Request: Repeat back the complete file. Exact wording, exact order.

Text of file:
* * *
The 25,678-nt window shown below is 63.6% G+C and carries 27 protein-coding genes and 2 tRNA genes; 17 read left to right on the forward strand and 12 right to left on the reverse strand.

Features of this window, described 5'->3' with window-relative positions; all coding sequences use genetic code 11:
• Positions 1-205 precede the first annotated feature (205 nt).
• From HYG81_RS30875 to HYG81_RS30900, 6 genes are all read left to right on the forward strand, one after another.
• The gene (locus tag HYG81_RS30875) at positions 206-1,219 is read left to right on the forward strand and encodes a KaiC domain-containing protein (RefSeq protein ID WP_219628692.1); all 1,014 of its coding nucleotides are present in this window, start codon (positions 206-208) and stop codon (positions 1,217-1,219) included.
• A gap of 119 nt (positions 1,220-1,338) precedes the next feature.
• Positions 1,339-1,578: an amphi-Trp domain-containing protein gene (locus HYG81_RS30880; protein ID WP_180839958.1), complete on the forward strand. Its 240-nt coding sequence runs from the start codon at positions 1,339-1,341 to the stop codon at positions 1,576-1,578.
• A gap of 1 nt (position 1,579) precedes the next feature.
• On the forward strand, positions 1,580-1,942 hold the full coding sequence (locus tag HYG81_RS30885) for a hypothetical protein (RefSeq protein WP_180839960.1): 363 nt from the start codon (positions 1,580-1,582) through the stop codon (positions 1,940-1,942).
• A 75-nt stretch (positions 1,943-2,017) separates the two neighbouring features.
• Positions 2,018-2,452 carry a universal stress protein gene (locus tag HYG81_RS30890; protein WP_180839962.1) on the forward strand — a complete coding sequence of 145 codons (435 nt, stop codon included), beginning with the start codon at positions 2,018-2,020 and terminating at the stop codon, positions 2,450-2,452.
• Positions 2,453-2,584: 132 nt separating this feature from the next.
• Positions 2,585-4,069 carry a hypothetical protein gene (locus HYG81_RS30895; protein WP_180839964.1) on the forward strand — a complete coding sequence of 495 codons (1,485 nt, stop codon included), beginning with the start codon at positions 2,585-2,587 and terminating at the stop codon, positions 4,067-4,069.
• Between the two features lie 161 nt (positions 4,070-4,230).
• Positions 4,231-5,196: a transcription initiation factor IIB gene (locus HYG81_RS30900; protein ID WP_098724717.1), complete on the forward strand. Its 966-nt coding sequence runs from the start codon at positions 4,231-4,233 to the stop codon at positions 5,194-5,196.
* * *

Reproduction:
The 25,678-nt window shown below is 63.6% G+C and carries 27 protein-coding genes and 2 tRNA genes; 17 read left to right on the forward strand and 12 right to left on the reverse strand.

Features of this window, described 5'->3' with window-relative positions; all coding sequences use genetic code 11:
• Positions 1-205 precede the first annotated feature (205 nt).
• From HYG81_RS30875 to HYG81_RS30900, 6 genes are all read left to right on the forward strand, one after another.
• The gene (locus tag HYG81_RS30875) at positions 206-1,219 is read left to right on the forward strand and encodes a KaiC domain-containing protein (RefSeq protein ID WP_219628692.1); all 1,014 of its coding nucleotides are present in this window, start codon (positions 206-208) and stop codon (positions 1,217-1,219) included.
• A gap of 119 nt (positions 1,220-1,338) precedes the next feature.
• Positions 1,339-1,578: an amphi-Trp domain-containing protein gene (locus HYG81_RS30880; protein ID WP_180839958.1), complete on the forward strand. Its 240-nt coding sequence runs from the start codon at positions 1,339-1,341 to the stop codon at positions 1,576-1,578.
• A gap of 1 nt (position 1,579) precedes the next feature.
• On the forward strand, positions 1,580-1,942 hold the full coding sequence (locus tag HYG81_RS30885) for a hypothetical protein (RefSeq protein WP_180839960.1): 363 nt from the start codon (positions 1,580-1,582) through the stop codon (positions 1,940-1,942).
• A 75-nt stretch (positions 1,943-2,017) separates the two neighbouring features.
• Positions 2,018-2,452 carry a universal stress protein gene (locus tag HYG81_RS30890; protein WP_180839962.1) on the forward strand — a complete coding sequence of 145 codons (435 nt, stop codon included), beginning with the start codon at positions 2,018-2,020 and terminating at the stop codon, positions 2,450-2,452.
• Positions 2,453-2,584: 132 nt separating this feature from the next.
• Positions 2,585-4,069 carry a hypothetical protein gene (locus HYG81_RS30895; protein WP_180839964.1) on the forward strand — a complete coding sequence of 495 codons (1,485 nt, stop codon included), beginning with the start codon at positions 2,585-2,587 and terminating at the stop codon, positions 4,067-4,069.
• Between the two features lie 161 nt (positions 4,070-4,230).
• Positions 4,231-5,196: a transcription initiation factor IIB gene (locus HYG81_RS30900; protein ID WP_098724717.1), complete on the forward strand. Its 966-nt coding sequence runs from the start codon at positions 4,231-4,233 to the stop codon at positions 5,194-5,196.